After yet more mild weather here in Adelaide, autumn has finally landed big time – well, up here in the hills it has – and I write this post sitting next to my gently glowing slow-combustion stove which I’ve lit for the first time this season. As I mentioned to you last week, I’m very fond of the comforts of the cooler weather – warm fires, fluffy slippers, red wine and the seasonal foods that are around at this time of year. Pumpkin always features pretty strongly around now and it is one of my favourite vegetables.
Pumpkins are grown all around the world as commercial food crops, for animal feed and for ornamental reasons. In fact, of all the seven continents only one – Antarctica – is unable to produce them, with the biggest producer-nations being the United States, Canada, India and China. They are a versatile and adaptable vegetable and the variety of dishes which can be prepared are not just limited to the flesh of the plant. Pumpkin seeds are a popular and highly nutritious snack food when roasted and also yield an oil which contains essential fatty acids, and is considered a delicacy in parts of Europe.
There is a vast variety of pumpkins and squash which can be grown, but you would be forgiven for being unaware of this fact as the range available in supermarkets is limited to only a very few. Once again, here is where farmers markets and CSA’s come into their own as the producers not bound to the limited growing options of the large retailers can experiment with smaller crops and some of the lesser known or forgotten varieties. Jupiter Creek Farm subscribers will have found some lovely, little orange pumpkins called Potimarrons in their boxes of late. These are a French heritage variety whose name derives from “potiron” for pumpkin and “marron” for chestnut, due to their aromatic chestnut flavour when roasted.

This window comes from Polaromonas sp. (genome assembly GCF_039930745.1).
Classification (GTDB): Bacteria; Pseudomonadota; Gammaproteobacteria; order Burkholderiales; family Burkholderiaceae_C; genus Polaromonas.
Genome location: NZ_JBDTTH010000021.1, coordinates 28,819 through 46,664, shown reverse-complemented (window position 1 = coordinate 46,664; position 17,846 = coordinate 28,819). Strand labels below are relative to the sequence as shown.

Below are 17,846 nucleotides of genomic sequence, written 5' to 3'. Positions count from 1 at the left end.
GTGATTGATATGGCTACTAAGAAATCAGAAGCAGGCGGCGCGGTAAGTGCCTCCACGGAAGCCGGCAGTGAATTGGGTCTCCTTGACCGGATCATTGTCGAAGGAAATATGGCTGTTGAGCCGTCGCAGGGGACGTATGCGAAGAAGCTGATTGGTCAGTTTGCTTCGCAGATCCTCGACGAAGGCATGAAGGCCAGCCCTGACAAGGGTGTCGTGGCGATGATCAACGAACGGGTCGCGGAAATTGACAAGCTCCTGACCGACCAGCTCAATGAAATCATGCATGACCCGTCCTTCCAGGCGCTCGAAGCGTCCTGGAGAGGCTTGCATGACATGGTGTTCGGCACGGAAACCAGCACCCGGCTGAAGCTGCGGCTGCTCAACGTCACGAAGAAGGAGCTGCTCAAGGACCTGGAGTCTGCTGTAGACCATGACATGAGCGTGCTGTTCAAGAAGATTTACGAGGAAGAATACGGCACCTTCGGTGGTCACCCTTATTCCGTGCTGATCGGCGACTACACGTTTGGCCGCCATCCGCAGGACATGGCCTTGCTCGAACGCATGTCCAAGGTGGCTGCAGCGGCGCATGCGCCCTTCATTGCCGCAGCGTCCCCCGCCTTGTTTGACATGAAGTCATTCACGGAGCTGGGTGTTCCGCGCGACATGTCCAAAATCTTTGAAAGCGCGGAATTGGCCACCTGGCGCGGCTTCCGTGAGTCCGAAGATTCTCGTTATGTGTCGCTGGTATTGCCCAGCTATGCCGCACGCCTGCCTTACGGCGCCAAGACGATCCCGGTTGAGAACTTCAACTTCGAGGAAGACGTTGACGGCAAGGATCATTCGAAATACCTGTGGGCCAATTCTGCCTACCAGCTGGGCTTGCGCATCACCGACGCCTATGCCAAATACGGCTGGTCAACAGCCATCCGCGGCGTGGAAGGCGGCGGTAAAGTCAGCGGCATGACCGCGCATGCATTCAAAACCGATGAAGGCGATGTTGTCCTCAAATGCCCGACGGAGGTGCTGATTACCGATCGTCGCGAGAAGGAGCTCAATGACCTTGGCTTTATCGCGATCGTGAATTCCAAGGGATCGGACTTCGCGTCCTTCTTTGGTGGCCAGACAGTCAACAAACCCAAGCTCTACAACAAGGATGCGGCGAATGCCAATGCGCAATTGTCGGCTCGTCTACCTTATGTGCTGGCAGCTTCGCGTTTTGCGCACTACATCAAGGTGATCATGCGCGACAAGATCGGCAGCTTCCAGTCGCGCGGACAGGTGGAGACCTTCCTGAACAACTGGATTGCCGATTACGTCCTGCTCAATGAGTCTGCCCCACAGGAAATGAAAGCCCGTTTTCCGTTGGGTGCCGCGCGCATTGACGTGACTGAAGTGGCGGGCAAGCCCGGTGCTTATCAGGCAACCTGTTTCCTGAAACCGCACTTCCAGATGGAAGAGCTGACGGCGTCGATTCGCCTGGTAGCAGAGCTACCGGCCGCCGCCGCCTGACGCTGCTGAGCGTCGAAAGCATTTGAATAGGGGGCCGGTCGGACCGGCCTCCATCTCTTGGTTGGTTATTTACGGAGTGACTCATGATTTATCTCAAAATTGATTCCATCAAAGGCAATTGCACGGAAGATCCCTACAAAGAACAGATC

I combined mine with some local garlic which I had preserved in olive oil, some cheesey pastry and a jar of sublime marinated feta from Udder Delight’s Divine Dairy range. I made the confit garlic in my Thermomix, but it can be done very simply in a saucepan too – directions to do this are included.
Begin by peeling 4-5 heads of garlic. I use the method suggested by Saveur.com in this video – it’s not perfect, but does work surprisingly well. If you have a Thermomix simply add the peeled garlic to about 500 mls of really good olive oil, set the temperature to 80C, reverse stir setting and let it go for 2-3 hours. Start checking after 2 hours. You do not want the garlic to change colour, but it will become soft when done. If doing the garlic in a saucepan, keep the heat just under a simmer for the same amount of time and, once again, keep an eye on it. If it changes colour the taste will alter. If you have a cooking thermometer you might like to use that.
Store the finished garlic in the oil in a sealed jar. Keep refrigerated and use the extra oil for whatever takes your fancy – it’s delicious!